I’m choosing to blog about a HealthDay story headlined, “British Study Suggests Mammograms Do More Harm Than Good,” rather than do one of our criteria-driven systematic story reviews because our criteria don’t address the bigger picture.
And that bigger picture is this:
In a criteria-driven, systematic story review of another HealthDay story about a Dutch study this week headlined, “Mammograms Cut Risk of Breast Cancer Death by Half, Study Finds,” our review team commented: Read more »
*This blog post was originally published at Health News Review*
Dear Endurance Athletes,
Accept an apology in advance. You have endured so much from me.
Let’s at least start by agreeing that I can’t control the data.
Yes, you guessed it. There is unfortunately more bad news pertaining to the deleterious effects of endurance exercise on the human heart.
Again, I am sorry. Maybe re-phrasing the previous sentence will soften the blow. How about this: “Yet another study on endurance athletes suggests that exercise, like everything else in life, has an upper limit.”
Here goes, buckle up. Read more »
*This blog post was originally published at Dr John M*
For a while now we’ve been talking about issues related to psychiatry and electronic medical records. Roy is very interested in the evolution of EHR’s.
I don’t like them. I think they have too many problems still, both in terms of issues of efficiency and time, and how they divert the physician’s attention away from the patient, and they focus medical appointments on the collection of data– data that is used in a checkbox form: patient is not suicidal and I asked, whether it was clinically relevant or not– and will therefore serve as protection in a lawsuit, or demographic information used by insurers, the government, who knows.
From a privacy standpoint, I think they are appalling. If you are a patient in the hospital where I work, you get Read more »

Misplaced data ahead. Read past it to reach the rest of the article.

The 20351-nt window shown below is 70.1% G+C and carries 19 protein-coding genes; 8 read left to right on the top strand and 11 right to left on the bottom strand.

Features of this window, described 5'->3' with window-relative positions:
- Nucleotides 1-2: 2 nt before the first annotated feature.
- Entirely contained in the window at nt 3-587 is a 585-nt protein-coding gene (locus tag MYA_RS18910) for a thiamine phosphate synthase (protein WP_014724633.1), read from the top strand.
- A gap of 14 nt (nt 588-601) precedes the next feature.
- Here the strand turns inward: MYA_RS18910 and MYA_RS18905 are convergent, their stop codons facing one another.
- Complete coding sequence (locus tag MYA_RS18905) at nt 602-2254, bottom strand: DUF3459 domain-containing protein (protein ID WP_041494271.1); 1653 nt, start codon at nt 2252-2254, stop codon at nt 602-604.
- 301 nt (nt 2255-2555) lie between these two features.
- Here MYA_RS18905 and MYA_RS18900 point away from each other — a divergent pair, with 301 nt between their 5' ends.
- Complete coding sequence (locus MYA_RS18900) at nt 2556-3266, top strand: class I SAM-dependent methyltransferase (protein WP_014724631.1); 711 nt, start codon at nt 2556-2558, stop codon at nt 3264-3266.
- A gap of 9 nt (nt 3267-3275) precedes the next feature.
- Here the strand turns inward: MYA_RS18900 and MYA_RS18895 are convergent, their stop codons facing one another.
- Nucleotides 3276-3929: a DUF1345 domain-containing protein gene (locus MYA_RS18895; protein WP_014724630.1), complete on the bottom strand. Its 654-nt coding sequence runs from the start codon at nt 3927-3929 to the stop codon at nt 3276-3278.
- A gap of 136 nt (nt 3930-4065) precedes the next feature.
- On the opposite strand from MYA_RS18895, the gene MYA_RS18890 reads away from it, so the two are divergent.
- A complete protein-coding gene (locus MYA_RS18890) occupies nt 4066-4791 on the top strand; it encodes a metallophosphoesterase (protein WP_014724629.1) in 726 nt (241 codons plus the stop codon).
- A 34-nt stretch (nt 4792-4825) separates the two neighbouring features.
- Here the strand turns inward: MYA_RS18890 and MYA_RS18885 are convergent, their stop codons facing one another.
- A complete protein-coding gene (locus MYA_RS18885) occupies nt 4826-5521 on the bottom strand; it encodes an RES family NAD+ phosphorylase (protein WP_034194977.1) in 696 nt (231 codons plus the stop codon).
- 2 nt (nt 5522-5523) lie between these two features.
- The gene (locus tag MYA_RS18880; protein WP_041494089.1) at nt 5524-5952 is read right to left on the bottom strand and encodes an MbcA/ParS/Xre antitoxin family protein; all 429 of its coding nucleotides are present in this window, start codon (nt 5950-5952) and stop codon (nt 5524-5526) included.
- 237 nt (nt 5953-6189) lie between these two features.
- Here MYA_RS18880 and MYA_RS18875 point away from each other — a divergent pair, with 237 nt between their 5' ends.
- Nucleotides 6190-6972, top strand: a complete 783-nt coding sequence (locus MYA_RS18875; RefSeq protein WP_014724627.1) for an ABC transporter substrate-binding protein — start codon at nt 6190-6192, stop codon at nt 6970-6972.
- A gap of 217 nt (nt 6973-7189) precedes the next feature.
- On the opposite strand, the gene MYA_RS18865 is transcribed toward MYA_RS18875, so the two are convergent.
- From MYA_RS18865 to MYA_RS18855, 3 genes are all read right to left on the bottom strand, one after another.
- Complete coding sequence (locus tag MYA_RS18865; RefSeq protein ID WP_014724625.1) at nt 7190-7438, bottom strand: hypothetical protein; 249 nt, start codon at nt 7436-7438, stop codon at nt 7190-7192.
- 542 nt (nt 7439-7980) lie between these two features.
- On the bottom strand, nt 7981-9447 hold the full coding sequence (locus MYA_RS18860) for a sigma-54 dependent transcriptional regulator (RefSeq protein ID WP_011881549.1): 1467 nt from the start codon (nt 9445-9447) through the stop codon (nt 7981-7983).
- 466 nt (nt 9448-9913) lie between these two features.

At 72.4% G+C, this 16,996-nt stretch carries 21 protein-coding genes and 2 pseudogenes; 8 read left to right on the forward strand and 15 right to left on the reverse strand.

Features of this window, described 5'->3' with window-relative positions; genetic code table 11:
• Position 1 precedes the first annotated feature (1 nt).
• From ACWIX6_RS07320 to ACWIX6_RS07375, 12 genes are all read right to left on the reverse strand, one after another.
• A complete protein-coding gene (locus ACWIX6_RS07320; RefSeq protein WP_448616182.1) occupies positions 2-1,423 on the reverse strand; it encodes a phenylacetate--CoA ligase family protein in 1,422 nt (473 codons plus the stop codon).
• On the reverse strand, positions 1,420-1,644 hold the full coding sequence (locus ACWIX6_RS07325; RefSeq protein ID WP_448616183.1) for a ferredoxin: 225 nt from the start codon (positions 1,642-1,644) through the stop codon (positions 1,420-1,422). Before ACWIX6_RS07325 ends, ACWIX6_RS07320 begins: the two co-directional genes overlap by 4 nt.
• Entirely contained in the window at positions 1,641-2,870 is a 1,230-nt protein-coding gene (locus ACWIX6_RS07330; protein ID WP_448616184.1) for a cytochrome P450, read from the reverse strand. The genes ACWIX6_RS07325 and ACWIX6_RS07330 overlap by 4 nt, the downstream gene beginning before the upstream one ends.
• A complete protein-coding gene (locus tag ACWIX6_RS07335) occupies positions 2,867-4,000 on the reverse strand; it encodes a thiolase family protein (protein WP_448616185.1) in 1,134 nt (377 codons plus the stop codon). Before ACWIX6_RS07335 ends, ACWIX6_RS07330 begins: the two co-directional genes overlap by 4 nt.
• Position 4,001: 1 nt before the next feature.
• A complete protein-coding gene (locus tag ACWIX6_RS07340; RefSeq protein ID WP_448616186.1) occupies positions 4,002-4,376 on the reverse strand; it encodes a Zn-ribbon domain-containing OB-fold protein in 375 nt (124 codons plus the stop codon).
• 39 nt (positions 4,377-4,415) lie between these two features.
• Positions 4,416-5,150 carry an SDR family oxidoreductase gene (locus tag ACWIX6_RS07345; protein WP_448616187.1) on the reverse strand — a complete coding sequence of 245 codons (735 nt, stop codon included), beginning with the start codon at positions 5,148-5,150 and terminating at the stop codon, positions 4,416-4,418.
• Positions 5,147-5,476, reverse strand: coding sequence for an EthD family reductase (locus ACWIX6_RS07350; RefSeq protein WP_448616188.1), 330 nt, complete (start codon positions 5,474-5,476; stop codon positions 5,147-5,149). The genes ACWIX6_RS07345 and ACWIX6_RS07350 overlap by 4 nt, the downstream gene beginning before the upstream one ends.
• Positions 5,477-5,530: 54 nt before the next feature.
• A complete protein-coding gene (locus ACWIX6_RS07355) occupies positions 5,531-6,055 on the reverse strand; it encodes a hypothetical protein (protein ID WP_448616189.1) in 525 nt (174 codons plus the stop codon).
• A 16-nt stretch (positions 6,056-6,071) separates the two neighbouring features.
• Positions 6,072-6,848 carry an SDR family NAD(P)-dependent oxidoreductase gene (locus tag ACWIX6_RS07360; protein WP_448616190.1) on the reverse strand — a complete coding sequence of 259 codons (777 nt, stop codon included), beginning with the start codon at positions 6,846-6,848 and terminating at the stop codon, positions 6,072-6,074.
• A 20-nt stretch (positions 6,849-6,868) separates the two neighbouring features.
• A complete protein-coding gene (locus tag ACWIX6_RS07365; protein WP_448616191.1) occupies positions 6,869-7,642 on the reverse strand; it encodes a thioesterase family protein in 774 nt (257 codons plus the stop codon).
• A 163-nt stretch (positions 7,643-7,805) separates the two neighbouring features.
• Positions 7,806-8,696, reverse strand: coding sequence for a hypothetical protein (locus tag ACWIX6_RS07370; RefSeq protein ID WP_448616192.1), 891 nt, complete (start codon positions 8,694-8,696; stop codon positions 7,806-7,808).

*This blog post was originally published at Shrink Rap*
Despite the benefits of immediate post-mastectomy breast reconstruction, only a small minority of women, regardless of age, choose this option, a new study indicates. Research has shown that compared with a delayed procedure, immediate post-mastectomy reconstruction improves psychological well-being and quality of life. The new study, headed by Dawn Hershman, M.D., associate professor of medicine and epidemiology at Columbia University Medical Center, indicates that only about one-third of women opt for the procedure, according to the American Association for Cancer Research.
Immediate breast reconstruction does lead to better results in patients with early stage breast cancer. That is a pretty much well known fact. This statistic of less than a third of women seeking this type of reconstruction in this light seems kinda sad, but keep reading: Read more »
*This blog post was originally published at Truth in Cosmetic Surgery*
I read this headline and said, “Wow!, finally I won’t need to CT all those patients’ heads!”
FDA permits marketing of the first hand-held device to aid in the detection of bleeding in the skull
Helps to determine if immediate CT scan is needed
The U.S. Food and Drug Administration today allowed marketing of the first hand-held device intended to aid in the detection of life-threatening bleeding in the skull called intracranial hematomas, using near-infrared spectroscopy.
via Press Announcements > FDA permits marketing of the first hand-held device to aid in the detection of bleeding in the skull.
But then, wait, said I, is it any good? Read more »
*This blog post was originally published at GruntDoc*